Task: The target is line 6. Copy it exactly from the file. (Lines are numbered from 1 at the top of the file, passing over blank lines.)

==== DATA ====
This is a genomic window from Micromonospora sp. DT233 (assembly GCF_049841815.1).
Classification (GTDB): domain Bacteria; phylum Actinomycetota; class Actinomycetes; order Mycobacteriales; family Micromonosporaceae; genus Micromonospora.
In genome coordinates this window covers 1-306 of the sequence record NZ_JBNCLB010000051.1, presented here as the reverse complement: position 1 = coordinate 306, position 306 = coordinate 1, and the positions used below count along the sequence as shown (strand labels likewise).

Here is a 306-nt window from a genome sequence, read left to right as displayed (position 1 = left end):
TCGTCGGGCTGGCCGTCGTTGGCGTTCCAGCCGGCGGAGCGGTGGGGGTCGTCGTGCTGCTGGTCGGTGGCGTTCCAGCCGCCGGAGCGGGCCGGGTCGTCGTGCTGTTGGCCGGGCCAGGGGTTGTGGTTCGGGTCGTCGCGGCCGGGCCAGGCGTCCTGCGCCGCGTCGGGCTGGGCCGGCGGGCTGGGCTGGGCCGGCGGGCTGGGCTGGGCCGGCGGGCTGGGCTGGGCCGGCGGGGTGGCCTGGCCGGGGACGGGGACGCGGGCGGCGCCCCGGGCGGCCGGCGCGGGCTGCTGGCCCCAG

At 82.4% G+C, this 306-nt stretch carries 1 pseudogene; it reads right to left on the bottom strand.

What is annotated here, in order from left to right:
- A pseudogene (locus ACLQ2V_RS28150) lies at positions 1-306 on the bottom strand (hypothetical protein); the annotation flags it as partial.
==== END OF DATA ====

At 82.4% G+C, this 306-nt stretch carries 1 pseudogene; it reads right to left on the bottom strand.